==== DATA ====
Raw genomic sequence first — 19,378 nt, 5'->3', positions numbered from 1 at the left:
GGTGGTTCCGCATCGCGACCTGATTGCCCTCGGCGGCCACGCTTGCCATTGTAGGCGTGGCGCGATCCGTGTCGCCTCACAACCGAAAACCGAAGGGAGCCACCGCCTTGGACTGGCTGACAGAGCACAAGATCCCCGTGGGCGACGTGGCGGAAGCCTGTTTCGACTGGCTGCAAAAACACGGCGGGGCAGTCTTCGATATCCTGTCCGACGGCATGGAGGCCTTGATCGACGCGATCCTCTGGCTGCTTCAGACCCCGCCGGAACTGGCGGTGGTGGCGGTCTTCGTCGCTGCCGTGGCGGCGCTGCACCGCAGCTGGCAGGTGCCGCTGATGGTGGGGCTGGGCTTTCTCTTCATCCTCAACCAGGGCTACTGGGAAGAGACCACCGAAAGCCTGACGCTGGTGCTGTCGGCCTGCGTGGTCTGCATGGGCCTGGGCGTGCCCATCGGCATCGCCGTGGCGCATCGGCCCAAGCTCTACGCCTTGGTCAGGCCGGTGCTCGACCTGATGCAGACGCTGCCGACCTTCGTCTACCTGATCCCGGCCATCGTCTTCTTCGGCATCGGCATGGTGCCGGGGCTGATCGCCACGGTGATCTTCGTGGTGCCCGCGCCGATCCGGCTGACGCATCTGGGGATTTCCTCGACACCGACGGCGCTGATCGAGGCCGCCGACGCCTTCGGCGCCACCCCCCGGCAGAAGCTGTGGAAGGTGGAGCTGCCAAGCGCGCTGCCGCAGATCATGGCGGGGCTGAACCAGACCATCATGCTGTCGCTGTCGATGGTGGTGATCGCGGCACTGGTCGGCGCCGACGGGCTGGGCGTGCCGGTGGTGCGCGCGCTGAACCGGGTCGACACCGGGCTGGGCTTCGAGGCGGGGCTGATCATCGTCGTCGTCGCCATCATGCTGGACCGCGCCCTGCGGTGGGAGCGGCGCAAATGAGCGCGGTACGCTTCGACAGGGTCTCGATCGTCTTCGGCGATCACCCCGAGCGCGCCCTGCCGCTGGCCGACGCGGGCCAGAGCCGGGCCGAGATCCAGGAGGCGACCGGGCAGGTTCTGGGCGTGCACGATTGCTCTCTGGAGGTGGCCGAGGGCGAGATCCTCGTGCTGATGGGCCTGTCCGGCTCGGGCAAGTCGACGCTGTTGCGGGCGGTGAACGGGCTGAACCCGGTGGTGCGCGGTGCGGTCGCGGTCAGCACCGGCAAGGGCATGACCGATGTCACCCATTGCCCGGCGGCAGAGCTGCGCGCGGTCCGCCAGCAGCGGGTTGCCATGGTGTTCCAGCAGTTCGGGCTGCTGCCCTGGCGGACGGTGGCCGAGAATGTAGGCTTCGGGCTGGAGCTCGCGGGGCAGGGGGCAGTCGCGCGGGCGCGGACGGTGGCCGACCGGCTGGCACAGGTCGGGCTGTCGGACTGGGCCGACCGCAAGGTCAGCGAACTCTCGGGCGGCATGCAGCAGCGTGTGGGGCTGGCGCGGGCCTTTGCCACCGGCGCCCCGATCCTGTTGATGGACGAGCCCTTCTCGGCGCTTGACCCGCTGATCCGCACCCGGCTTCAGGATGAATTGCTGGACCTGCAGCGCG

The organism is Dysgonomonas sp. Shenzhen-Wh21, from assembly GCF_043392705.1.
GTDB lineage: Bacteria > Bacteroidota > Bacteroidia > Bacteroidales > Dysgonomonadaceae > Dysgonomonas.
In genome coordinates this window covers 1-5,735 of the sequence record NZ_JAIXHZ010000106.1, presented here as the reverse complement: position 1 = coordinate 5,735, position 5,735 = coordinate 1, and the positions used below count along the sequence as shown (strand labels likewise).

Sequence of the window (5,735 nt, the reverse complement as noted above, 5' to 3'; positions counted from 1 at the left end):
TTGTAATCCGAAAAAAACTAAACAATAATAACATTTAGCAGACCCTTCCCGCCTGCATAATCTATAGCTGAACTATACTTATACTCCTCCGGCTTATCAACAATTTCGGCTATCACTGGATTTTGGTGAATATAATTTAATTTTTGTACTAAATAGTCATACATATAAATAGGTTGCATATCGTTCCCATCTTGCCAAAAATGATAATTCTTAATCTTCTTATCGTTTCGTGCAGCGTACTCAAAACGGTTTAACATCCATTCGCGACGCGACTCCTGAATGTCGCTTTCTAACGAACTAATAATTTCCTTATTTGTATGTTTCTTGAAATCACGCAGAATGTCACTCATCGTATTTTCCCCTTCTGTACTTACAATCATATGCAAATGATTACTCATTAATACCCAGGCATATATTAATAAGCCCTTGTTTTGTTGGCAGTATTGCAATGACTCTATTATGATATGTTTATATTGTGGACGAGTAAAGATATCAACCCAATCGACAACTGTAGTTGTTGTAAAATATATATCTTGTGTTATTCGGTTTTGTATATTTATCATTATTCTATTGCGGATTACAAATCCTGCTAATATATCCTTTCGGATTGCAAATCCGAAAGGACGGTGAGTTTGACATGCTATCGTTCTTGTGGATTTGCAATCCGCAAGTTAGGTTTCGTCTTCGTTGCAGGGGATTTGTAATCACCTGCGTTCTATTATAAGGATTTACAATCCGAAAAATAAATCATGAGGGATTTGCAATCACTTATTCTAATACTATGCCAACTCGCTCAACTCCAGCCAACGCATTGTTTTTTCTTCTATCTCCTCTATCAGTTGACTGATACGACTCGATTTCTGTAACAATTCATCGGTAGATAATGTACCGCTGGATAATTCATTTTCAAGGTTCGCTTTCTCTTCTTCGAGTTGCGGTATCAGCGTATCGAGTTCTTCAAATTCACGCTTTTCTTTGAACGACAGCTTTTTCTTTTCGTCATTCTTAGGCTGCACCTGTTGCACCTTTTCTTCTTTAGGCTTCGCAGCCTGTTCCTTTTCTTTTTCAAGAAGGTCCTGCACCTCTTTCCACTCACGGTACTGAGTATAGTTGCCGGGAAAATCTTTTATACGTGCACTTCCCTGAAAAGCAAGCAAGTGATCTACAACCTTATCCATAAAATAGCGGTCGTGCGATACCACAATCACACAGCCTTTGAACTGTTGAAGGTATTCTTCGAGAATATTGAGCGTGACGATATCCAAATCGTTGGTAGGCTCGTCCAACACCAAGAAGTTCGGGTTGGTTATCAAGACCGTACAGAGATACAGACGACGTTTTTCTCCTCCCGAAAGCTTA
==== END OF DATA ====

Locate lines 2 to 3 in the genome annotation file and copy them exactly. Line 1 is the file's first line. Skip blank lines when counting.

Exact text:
GGTGGTTCCGCATCGCGACCTGATTGCCCTCGGCGGCCACGCTTGCCATTGTAGGCGTGGCGCGATCCGTGTCGCCTCACAACCGAAAACCGAAGGGAGCCACCGCCTTGGACTGGCTGACAGAGCACAAGATCCCCGTGGGCGACGTGGCGGAAGCCTGTTTCGACTGGCTGCAAAAACACGGCGGGGCAGTCTTCGATATCCTGTCCGACGGCATGGAGGCCTTGATCGACGCGATCCTCTGGCTGCTTCAGACCCCGCCGGAACTGGCGGTGGTGGCGGTCTTCGTCGCTGCCGTGGCGGCGCTGCACCGCAGCTGGCAGGTGCCGCTGATGGTGGGGCTGGGCTTTCTCTTCATCCTCAACCAGGGCTACTGGGAAGAGACCACCGAAAGCCTGACGCTGGTGCTGTCGGCCTGCGTGGTCTGCATGGGCCTGGGCGTGCCCATCGGCATCGCCGTGGCGCATCGGCCCAAGCTCTACGCCTTGGTCAGGCCGGTGCTCGACCTGATGCAGACGCTGCCGACCTTCGTCTACCTGATCCCGGCCATCGTCTTCTTCGGCATCGGCATGGTGCCGGGGCTGATCGCCACGGTGATCTTCGTGGTGCCCGCGCCGATCCGGCTGACGCATCTGGGGATTTCCTCGACACCGACGGCGCTGATCGAGGCCGCCGACGCCTTCGGCGCCACCCCCCGGCAGAAGCTGTGGAAGGTGGAGCTGCCAAGCGCGCTGCCGCAGATCATGGCGGGGCTGAACCAGACCATCATGCTGTCGCTGTCGATGGTGGTGATCGCGGCACTGGTCGGCGCCGACGGGCTGGGCGTGCCGGTGGTGCGCGCGCTGAACCGGGTCGACACCGGGCTGGGCTTCGAGGCGGGGCTGATCATCGTCGTCGTCGCCATCATGCTGGACCGCGCCCTGCGGTGGGAGCGGCGCAAATGAGCGCGGTACGCTTCGACAGGGTCTCGATCGTCTTCGGCGATCACCCCGAGCGCGCCCTGCCGCTGGCCGACGCGGGCCAGAGCCGGGCCGAGATCCAGGAGGCGACCGGGCAGGTTCTGGGCGTGCACGATTGCTCTCTGGAGGTGGCCGAGGGCGAGATCCTCGTGCTGATGGGCCTGTCCGGCTCGGGCAAGTCGACGCTGTTGCGGGCGGTGAACGGGCTGAACCCGGTGGTGCGCGGTGCGGTCGCGGTCAGCACCGGCAAGGGCATGACCGATGTCACCCATTGCCCGGCGGCAGAGCTGCGCGCGGTCCGCCAGCAGCGGGTTGCCATGGTGTTCCAGCAGTTCGGGCTGCTGCCCTGGCGGACGGTGGCCGAGAATGTAGGCTTCGGGCTGGAGCTCGCGGGGCAGGGGGCAGTCGCGCGGGCGCGGACGGTGGCCGACCGGCTGGCACAGGTCGGGCTGTCGGACTGGGCCGACCGCAAGGTCAGCGAACTCTCGGGCGGCATGCAGCAGCGTGTGGGGCTGGCGCGGGCCTTTGCCACCGGCGCCCCGATCCTGTTGATGGACGAGCCCTTCTCGGCGCTTGACCCGCTGATCCGCACCCGGCTTCAGGATGAATTGCTGGACCTGCAGCGCG

The organism is Dysgonomonas sp. Shenzhen-Wh21, from assembly GCF_043392705.1.